There’s life in tile puzzles yet
Here’s the problem puzzle games often struggle with: They become boring if they don’t grow more difficult, but they stop being fun to play if that difficulty proves frustrating. Some games get around this by evolving the nature of the challenge, rather than the straight difficulty. But the best puzzle games are always about perfecting that learning curve, teaching the player as they go along while constantly making them better at the skills they need to succeed. Puzzle games can constantly raise the difficulty as long as they can bring the audience with them, and OXXO is able to do both.
It’s not really possible to say what sort of puzzle game OXXO is, because it keeps changing. At the very start, it’s about simply sliding tiles across a grid to match shapes. Then you’re connecting bespoke tiles to merge images, after rotating them on spinning platforms, having already maneuvered them into place using hinged machines operated by tiles you’ve already matched … and after that, it may get a little complicated.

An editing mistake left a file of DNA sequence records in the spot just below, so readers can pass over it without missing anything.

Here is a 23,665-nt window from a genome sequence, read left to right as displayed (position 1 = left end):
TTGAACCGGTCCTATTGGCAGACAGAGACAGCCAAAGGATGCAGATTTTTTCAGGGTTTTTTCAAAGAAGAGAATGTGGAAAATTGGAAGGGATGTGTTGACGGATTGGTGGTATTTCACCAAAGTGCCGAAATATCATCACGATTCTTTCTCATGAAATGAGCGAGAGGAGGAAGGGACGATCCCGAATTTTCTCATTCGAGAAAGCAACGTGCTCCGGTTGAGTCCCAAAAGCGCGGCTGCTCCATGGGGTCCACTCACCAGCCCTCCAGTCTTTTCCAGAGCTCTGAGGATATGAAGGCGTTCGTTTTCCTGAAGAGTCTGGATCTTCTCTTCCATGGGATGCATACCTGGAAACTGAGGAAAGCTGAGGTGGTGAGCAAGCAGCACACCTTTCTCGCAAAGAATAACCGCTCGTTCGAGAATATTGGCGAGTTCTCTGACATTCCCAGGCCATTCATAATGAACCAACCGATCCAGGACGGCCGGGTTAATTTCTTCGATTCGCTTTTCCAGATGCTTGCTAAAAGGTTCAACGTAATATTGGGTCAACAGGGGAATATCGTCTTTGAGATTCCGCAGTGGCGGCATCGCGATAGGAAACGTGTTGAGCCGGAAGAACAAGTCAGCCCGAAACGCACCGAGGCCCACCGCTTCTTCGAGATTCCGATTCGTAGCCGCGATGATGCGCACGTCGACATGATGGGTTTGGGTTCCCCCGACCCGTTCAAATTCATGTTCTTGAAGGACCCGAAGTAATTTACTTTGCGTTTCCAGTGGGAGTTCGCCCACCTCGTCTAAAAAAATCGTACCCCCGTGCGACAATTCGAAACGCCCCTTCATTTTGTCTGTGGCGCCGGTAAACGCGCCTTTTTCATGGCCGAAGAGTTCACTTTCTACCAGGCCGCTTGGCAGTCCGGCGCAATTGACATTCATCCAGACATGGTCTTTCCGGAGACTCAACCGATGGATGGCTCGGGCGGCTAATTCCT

It really is quite superbly crafted. Each time I start feeling as though it’s about to tip over to the point where just beginning to unpack a puzzle seems like too much, it changes gear again, introduces a new element, replaces the grid with slidey-glass puzzles, has the tiles firing laser beams, etc. And then with each new idea, it starts to weave back the older ones to join in, until you’re somehow able to methodically approach puzzles that, if seen in isolation, would look absolutely impossible.
There are a couple of moments that feel incorrectly paced — a few super-hard puzzles appearing before that section gets simpler again. And the game rather unceremoniously loops back to the starting level on finishing its 103rd puzzle, which is a bit of an anticlimax. But it more than makes up for this with splendid presentation, lovely sound and music, and some really effective use of dynamic background colors that respond to your actions. It’s a cleanly presented game, never ambiguous despite being completely wordless, and kept me properly entertained for a pleasant few hours.
OXXO is available on Mac, Linux, and Windows PC via Steam for $1.99.
Apsulov: End of Gods
Norsey, but nice